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Wed, Sep 19, 2007

Fired Boeing Engineer Goes Public With 787 Safety Concerns

Ex-Employee Has Checkered Past... And, He Says, Emails From Other Concerned Workers

The Dreamliner could be a safety nightmare. So says a former engineer fired last year from Boeing... who claims the upcoming composite-bodied airliner's structure could easily shatter and burn, potentially leading to passenger fatalities in an accident that would be survivable in an aluminum-bodied plane.

Vince Weldon claims the composite-bodied plane could splinter in an accident, resulting in shards that could be inhaled by passengers... and in the event of a fire, toxic fumes could enter into the passenger cabin. He also says the 787's composite fuselage is not sufficiently shielded against lightning strikes.

Weldon, 46, made his case on Dan Rather's HDNet television show Tuesday night, reports the Seattle Times. The engineer was fired from Boeing last year, a move he later alleged was "retaliation for raising concerns throughout the last two years of his employment about the crashworthiness of the 787." Weldon filed a whistle-blower complaint with the US Occupational Safety and Health Administration (OSHA) over his firing.

A summary of OSHA's findings, however, paints a less-than-flattering portrait of the man. Boeing told investigators Weldon was fired for threatening an African-American supervisor, saying he wanted to hang the man "on a meat hook" and that he "wouldn't mind" seeing a noose around his neck.

Weldon denied Boeing's claim he made reference to a noose, and said the "meat hook" reference wasn't meant as a threat. OSHA dismissed his claim to whistle-blower status, on the basis the 787's design doesn't violate FAA regulations.

In making his case that the 787 is unsafe -- and that he isn't simply a disgruntled ex-employee -- Weldon backs up his claims with emails from other engineers at Boeing -- dated August 2005 and February 2006 -- expressing concerns over crashworthiness testing of the airliner.

He recently sent a letter to the FAA, in which he claims his criticisms were ignored and "well covered-up."

Boeing denies Weldon's claims, saying the questions he raised were addressed, and approved by the company's technical advisors.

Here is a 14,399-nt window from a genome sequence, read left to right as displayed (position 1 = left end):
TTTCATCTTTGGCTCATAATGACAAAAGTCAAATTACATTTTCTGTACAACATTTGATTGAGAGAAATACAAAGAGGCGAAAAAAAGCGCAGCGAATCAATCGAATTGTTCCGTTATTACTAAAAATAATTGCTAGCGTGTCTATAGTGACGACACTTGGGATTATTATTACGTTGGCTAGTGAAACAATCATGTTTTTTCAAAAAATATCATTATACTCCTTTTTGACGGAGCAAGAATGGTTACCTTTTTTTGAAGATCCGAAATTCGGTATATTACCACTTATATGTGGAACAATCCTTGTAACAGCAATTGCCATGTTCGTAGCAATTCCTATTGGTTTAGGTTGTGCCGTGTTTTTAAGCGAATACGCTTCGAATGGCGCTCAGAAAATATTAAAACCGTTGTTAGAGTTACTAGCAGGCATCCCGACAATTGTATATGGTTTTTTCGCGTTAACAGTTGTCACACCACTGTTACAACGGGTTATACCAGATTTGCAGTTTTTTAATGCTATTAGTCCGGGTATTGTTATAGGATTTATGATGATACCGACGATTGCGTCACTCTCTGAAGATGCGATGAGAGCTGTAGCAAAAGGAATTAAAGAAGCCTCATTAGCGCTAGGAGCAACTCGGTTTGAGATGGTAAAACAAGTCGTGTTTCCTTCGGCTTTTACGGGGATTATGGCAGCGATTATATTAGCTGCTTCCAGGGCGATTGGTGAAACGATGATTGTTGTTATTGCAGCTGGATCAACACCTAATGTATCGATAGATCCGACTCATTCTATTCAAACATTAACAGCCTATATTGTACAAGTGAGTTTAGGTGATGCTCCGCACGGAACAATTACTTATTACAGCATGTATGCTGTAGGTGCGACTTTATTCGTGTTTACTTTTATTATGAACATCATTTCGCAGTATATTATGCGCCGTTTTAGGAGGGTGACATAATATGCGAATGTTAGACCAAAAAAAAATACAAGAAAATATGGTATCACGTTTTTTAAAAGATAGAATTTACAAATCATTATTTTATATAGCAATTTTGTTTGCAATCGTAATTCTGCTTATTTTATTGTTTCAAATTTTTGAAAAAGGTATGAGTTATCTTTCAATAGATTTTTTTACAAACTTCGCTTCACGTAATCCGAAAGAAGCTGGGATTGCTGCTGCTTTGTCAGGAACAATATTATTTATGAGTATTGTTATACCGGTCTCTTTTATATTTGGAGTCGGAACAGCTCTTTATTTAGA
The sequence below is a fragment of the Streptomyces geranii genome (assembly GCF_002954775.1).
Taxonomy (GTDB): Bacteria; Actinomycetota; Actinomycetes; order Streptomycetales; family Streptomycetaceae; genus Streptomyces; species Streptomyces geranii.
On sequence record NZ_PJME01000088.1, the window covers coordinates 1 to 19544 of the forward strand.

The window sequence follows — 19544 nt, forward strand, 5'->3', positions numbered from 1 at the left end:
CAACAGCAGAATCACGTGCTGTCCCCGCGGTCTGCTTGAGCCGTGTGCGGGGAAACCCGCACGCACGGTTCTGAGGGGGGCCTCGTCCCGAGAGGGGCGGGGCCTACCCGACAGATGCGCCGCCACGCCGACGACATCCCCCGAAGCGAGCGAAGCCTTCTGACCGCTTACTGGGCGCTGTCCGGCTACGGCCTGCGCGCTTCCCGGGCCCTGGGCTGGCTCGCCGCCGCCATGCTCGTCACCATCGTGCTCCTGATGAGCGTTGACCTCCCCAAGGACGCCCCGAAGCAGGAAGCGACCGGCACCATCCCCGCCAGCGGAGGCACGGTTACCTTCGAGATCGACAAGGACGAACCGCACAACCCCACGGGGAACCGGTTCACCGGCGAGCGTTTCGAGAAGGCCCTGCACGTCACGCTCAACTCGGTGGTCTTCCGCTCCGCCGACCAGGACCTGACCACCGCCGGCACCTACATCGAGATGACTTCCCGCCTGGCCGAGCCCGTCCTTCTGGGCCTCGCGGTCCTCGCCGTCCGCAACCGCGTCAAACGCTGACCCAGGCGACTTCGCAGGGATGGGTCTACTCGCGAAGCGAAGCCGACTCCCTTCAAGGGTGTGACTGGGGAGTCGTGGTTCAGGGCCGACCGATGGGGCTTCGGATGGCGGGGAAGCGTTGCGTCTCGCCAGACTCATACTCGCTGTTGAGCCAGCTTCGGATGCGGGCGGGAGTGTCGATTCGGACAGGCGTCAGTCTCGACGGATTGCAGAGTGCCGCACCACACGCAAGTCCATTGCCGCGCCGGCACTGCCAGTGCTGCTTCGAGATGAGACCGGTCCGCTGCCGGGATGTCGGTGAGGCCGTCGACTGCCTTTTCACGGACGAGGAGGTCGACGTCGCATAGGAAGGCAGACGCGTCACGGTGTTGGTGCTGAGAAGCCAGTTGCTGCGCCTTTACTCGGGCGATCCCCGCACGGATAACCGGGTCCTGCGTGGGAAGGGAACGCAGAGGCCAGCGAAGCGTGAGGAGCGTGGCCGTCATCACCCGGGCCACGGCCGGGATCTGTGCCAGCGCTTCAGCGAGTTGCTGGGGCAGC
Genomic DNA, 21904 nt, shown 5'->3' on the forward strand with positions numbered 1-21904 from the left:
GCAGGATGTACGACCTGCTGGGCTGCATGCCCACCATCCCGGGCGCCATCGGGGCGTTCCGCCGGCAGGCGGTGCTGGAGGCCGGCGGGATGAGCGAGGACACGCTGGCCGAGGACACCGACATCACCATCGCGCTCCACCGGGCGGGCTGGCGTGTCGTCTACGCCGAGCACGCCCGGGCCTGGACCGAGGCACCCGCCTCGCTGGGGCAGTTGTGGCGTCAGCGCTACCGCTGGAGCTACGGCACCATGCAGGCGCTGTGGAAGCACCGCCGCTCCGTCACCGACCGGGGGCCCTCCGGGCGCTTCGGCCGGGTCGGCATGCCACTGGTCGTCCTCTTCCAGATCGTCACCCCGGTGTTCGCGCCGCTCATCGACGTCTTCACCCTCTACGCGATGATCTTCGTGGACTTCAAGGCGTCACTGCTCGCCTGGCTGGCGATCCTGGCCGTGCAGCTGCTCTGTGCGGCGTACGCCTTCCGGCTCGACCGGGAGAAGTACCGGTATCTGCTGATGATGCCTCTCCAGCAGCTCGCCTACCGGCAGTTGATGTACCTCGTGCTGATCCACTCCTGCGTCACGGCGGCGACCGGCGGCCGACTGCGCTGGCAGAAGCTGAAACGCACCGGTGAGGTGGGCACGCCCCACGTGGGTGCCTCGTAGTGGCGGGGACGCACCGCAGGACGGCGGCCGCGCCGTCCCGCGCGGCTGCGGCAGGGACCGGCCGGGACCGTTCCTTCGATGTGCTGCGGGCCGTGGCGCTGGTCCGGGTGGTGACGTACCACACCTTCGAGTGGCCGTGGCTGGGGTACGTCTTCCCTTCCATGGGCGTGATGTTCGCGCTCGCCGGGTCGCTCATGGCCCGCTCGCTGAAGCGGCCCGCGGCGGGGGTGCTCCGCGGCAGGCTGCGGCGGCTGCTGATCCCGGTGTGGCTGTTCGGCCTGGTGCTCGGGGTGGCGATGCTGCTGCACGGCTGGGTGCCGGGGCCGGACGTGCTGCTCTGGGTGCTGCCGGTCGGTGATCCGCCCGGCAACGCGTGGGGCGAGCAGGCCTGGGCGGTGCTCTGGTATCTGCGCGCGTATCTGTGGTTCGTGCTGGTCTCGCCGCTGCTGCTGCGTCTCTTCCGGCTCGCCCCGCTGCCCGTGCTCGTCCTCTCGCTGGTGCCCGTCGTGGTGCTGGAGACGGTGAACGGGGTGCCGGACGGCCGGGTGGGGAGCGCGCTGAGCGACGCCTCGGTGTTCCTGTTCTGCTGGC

Weldon says he has worked with composites since 1973. He worked at Boeing's Kent, WA facility, where he states he led the structural design effort of a complex space shuttle component, and supervised a number of advanced design groups, according to the Times.

Boeing confirmed he was a senior engineer at the company, but spokeswoman Lori Gunter asserted Weldon was not specifically an expert on composites. She also bristled at the man's allegations Boeing has neglected safety with the 787.

"We wouldn't create a product that isn't safe for the flying public," Gunter said. "We fly on those airplanes. Our children fly on those airplanes."

As ANN reported, Boeing recently touted a section of the 787's composite-barrel fuselage passed an important safety drop-test. The exact results of the test were not released by the planemaker, however, citing proprietary concerns... and Weldon asserts that test failed to replicate a likely crash scenario, anyway.

Boeing hopes to certify the 787 in record time... with approximately six months separating the aircraft's recently-delayed first flight, to its projected entry into service in May 2008. The planemaker says an accelerated testing schedule, using six airplanes, will make that possible.

Weldon declined to speak with the Times through an intermediary.

Former CBS anchor Rather -- who left that network in 2006, following allegations of forged documents being presented as fact in a report on President George W. Bush's service in the National Guard -- said Weldon seemed reluctant to speak out publicly.

"We approached Weldon. In the beginning, it was not at all certain he would cooperate," Rather told the Times, adding "there are others who are still within the company who are concerned ... that Boeing could be destroyed by taking the 787 to market too soon and brushing aside these safety concerns too cavalierly."

FMI: www.boeing.com, www.hd.net

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